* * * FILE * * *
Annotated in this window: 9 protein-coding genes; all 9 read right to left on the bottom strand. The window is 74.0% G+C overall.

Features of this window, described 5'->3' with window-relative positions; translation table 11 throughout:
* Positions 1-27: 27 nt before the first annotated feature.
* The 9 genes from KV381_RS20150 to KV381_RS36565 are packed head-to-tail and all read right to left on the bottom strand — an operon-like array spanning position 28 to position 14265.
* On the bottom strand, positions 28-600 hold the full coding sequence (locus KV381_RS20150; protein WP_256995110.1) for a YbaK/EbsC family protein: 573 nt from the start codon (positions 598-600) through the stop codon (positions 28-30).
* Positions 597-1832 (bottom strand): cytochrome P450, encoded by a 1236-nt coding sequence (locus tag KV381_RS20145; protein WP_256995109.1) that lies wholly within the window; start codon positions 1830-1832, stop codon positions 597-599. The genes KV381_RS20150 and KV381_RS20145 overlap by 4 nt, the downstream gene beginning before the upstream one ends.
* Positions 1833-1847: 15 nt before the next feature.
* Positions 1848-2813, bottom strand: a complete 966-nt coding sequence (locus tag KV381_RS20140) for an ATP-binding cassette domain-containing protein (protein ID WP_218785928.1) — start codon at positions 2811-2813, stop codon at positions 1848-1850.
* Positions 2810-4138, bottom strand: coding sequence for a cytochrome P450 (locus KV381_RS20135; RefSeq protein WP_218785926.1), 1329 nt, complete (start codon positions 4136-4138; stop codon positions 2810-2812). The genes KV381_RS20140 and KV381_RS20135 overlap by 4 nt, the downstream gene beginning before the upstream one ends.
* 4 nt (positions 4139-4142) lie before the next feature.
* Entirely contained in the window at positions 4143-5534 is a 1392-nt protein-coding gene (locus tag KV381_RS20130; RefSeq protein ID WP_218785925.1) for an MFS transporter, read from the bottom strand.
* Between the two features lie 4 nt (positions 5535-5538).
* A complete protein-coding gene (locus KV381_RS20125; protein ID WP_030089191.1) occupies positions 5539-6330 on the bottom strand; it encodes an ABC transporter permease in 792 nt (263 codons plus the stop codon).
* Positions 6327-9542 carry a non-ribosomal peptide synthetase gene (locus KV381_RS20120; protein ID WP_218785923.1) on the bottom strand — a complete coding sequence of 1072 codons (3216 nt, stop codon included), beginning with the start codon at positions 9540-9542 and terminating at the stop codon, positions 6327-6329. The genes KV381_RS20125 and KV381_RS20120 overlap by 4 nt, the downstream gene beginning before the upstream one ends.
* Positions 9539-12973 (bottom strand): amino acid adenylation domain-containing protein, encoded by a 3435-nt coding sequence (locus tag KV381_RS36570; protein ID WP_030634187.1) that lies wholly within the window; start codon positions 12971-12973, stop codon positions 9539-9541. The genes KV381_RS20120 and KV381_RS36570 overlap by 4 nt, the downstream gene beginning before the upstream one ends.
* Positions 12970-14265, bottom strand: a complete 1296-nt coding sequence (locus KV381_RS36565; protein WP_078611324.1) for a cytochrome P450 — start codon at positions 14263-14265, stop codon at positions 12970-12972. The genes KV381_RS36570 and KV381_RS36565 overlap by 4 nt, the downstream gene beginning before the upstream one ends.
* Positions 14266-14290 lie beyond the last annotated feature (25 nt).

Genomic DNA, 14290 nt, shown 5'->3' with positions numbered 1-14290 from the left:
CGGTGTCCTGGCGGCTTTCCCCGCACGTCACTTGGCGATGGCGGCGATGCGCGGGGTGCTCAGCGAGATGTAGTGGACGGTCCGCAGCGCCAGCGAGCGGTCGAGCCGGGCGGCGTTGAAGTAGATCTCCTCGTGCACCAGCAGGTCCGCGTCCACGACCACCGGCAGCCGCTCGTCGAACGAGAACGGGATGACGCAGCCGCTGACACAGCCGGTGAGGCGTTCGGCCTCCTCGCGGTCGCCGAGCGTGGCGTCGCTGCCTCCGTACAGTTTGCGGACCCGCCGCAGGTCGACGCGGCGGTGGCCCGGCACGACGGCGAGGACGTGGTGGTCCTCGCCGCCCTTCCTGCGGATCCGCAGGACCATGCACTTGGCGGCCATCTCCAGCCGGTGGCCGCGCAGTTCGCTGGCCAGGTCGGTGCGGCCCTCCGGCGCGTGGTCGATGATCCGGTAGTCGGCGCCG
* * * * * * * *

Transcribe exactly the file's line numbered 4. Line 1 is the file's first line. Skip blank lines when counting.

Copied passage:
* The 9 genes from KV381_RS20150 to KV381_RS36565 are packed head-to-tail and all read right to left on the bottom strand — an operon-like array spanning position 28 to position 14265.